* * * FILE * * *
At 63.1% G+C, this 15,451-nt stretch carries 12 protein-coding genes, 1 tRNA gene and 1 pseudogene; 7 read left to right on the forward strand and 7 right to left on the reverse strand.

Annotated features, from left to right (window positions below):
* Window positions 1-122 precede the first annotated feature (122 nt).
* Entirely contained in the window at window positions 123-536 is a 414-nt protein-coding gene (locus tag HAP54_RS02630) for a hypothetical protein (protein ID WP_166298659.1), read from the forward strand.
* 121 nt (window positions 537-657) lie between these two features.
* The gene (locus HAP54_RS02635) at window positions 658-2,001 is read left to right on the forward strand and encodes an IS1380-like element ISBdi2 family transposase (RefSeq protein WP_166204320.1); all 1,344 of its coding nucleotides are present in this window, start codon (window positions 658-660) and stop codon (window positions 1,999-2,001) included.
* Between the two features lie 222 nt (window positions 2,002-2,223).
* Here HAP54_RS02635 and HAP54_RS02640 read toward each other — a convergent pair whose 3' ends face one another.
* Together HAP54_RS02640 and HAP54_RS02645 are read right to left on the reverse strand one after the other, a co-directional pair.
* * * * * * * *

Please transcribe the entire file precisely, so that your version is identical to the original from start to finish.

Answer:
At 63.1% G+C, this 15,451-nt stretch carries 12 protein-coding genes, 1 tRNA gene and 1 pseudogene; 7 read left to right on the forward strand and 7 right to left on the reverse strand.

Annotated features, from left to right (window positions below):
* Window positions 1-122 precede the first annotated feature (122 nt).
* Entirely contained in the window at window positions 123-536 is a 414-nt protein-coding gene (locus tag HAP54_RS02630) for a hypothetical protein (protein ID WP_166298659.1), read from the forward strand.
* 121 nt (window positions 537-657) lie between these two features.
* The gene (locus HAP54_RS02635) at window positions 658-2,001 is read left to right on the forward strand and encodes an IS1380-like element ISBdi2 family transposase (RefSeq protein WP_166204320.1); all 1,344 of its coding nucleotides are present in this window, start codon (window positions 658-660) and stop codon (window positions 1,999-2,001) included.
* Between the two features lie 222 nt (window positions 2,002-2,223).
* Here HAP54_RS02635 and HAP54_RS02640 read toward each other — a convergent pair whose 3' ends face one another.
* Together HAP54_RS02640 and HAP54_RS02645 are read right to left on the reverse strand one after the other, a co-directional pair.